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Analysis of Google's Motorola Acquisition 311

bonch writes "Pundits have been analyzing Google's Motorola acquisition since its announcement. Dan Lyons, formerly known as Fake Steve Jobs, says Google never cared for the Nortel patents, and that they drove the bidding price up intentionally while negotiating to buy Motorola. This idea is questioned by MG Siegler, who believes buying Motorola for $12.5 billion — almost two years' worth of Google's annual profits — is an act of desperation. John Gruber notes that Motorola was threatening to wage a patent war against other Android partners during the time they would have been negotiating with Google, and that Motorola likely forced them into an expensive buyout rather than a patent license agreement. Google may have also been motivated by the fact that Microsoft was reportedly pursuing a Motorola buyout." S&P researchers apparently weren't a fan of the deal.
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Analysis of Google's Motorola Acquisition

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  • He is right (Score:5, Interesting)

    by CaptainInnocent ( 2439004 ) on Tuesday August 16, 2011 @08:11PM (#37113822)
    Both Apple and Microsoft are already in patent lawsuits with Motorola. Google has tried to get some smartphone patent portfolio for themselves too, but they just burned $12.5 billion on patents that
    1) don't help them at all against Apple and Microsoft
    2) alienates other Android manufacturers

    But there isn't much Google can do. People act weirdly and make mistakes when they're surrounded and desperate. Google made their mistake here.
  • by Anonymous Coward on Tuesday August 16, 2011 @08:55PM (#37114192)

    Both Apple and Microsoft are already in patent lawsuits with Motorola. Google has tried to get some smartphone patent portfolio for themselves too, but they just burned $12.5 billion on patents that

    1) don't help them at all against Apple and Microsoft

    2) alienates other Android manufacturers

    But there isn't much Google can do. People act weirdly and make mistakes when they're surrounded and desperate. Google made their mistake here.

    Here is one for left field ... suppose Google creates a community cross-license (CCL) pool for Android, similar to the CCL pool for WebM.

    Most of the 31 Android manufacturers join the new Android CCL pool, and chip in their own patents as well, so that all members of the pool get a zero-cost license to use all of the patents in the pool. Non-members still have to pay license fees.

    It becomes possible for members of the Android CCL pool to build an Android mobile device completely covered by patents for zero license cost. Meanwhile, makers of iOS or WP7 devices still have to pay license fees.

    Makers of Android devices can produce mobile devices at much lower costs while still protected by a large patent pool for which they are licensed.

    Patent war against Android evaporates. Android is far cheaper for consumers than WP7 or iOS, Android wins, as do consumers. Massive PR win for Google. WP7 and eventually iOS devices effectively disappear. All Android mobiles can render WebM video. Google reaps in heaps of cash, even while collecting zero royalties.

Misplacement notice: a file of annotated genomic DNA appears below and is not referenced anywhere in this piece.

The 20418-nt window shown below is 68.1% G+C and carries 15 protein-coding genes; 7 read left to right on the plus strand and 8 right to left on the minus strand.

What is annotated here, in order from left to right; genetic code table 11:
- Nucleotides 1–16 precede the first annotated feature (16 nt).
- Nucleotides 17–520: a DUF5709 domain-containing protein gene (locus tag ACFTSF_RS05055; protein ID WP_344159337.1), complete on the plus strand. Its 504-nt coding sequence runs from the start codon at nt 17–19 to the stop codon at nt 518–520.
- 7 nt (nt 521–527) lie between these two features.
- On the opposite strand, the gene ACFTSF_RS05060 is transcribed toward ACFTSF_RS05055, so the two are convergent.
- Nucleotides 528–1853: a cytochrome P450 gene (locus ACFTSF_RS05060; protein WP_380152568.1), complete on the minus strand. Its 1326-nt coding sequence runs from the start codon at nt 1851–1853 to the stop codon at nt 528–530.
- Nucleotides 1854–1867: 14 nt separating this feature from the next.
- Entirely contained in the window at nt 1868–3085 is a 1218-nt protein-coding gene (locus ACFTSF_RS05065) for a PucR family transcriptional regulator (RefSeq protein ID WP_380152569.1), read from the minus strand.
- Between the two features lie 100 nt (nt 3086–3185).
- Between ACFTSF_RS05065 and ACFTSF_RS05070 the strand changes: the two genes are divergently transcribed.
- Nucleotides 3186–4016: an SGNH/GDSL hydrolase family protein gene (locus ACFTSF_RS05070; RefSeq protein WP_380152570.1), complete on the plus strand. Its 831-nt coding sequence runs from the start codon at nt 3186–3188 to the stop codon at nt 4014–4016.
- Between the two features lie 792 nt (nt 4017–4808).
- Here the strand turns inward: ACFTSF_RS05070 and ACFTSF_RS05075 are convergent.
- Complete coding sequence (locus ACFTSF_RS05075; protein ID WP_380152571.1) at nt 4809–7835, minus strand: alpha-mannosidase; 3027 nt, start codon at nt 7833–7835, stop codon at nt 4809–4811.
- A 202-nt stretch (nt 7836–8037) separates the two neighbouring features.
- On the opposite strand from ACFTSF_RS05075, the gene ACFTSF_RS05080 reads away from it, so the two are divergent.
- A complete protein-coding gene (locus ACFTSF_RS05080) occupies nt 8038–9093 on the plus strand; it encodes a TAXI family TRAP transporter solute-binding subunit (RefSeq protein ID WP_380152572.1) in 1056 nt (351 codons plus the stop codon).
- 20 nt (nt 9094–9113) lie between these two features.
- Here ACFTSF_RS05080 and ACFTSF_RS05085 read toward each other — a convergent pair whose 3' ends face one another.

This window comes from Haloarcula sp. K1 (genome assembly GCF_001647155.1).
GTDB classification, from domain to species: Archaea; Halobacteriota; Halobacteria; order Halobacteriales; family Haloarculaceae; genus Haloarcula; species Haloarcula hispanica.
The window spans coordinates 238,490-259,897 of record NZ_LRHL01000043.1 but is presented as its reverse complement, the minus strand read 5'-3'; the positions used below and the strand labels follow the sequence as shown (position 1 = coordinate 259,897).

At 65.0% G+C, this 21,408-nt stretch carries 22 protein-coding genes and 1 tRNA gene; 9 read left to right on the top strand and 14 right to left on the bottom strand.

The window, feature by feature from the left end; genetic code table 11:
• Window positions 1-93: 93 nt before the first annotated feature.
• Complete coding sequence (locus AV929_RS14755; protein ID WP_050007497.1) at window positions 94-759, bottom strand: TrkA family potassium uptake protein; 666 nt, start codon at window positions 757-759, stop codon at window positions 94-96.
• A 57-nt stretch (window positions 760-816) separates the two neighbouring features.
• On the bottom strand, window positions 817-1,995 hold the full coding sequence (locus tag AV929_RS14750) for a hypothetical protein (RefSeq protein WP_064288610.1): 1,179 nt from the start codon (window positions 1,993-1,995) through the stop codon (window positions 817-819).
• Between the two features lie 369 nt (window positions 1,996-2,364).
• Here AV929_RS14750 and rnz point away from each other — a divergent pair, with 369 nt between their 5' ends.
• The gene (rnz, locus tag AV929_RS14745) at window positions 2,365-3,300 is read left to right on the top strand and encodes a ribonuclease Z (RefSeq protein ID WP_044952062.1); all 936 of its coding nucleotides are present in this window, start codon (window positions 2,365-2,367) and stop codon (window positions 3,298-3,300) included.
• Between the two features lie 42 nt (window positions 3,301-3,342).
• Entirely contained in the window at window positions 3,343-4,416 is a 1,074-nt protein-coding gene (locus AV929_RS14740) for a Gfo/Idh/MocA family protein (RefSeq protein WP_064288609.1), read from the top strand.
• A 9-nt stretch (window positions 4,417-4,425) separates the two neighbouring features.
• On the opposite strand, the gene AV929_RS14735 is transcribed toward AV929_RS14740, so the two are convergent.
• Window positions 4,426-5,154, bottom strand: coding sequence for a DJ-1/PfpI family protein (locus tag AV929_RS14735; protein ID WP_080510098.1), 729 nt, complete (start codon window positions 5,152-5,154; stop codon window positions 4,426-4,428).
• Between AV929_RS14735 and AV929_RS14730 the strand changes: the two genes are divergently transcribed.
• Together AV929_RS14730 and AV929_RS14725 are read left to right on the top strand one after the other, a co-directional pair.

• Re:Hardware (Score:3, Interesting)

    by NoNonAlphaCharsHere ( 2201864 ) on Tuesday August 16, 2011 @09:09PM (#37114302)

    But when it comes to ease of use, the iPhone has Android beat in every way.

    In much the same way that Apple's desktop OS has always had Windows beat in ease-of-use in every way. I've never seen two versions of Control Panel (to use your example) that were the same from version to version, either. Still doesn't get Apple any more than 10% of the market. Lots and lots of people like (pick any one): more flexibility, (including carriers!) more power, or lower price than they do (only) ease-of-use.

  • Re:Hardware (Score:5, Interesting)

    by dstar ( 34869 ) on Tuesday August 16, 2011 @09:19PM (#37114364)

    You know, your post made me wonder if that's perhaps part of the reason they made the purchase.

    Google support sucks, because Google doesn't _have_ a support organization -- and they don't know how to build one, either; it's not something that lends itself to the sort of algorithmical scaling that's their strength.

    MMI, on the other hand, presumably has a support organization that Google can leverage to build a support organization for their other products that need them. They might consider that valuable.

  • by DomNF15 ( 1529309 ) on Tuesday August 16, 2011 @09:33PM (#37114476)
    When I left the GSM Mobile division of Motorola 3 years ago, I would have bet money that the company would fall flat sooner rather than later. My aptly timed departure came only a few months before my entire team was sent home. After riding the Razr wave all the way back to the beach, Moto had no competitive mobile software platform in its R&D pipeline. Even at that time, there were talks of the company spurning its mobile division, which was bleeding cash at an unprecedented rate and dropping market share to Apple, Samsung, and others. At a few dark corners of the office, a privileged group were working on integrating Android on some upcoming VZW handsets. Fast forward a bit, and Motorola finally did split the mobile division off. They were gunning for this outcome for years, I think Google was an inevitable outcome.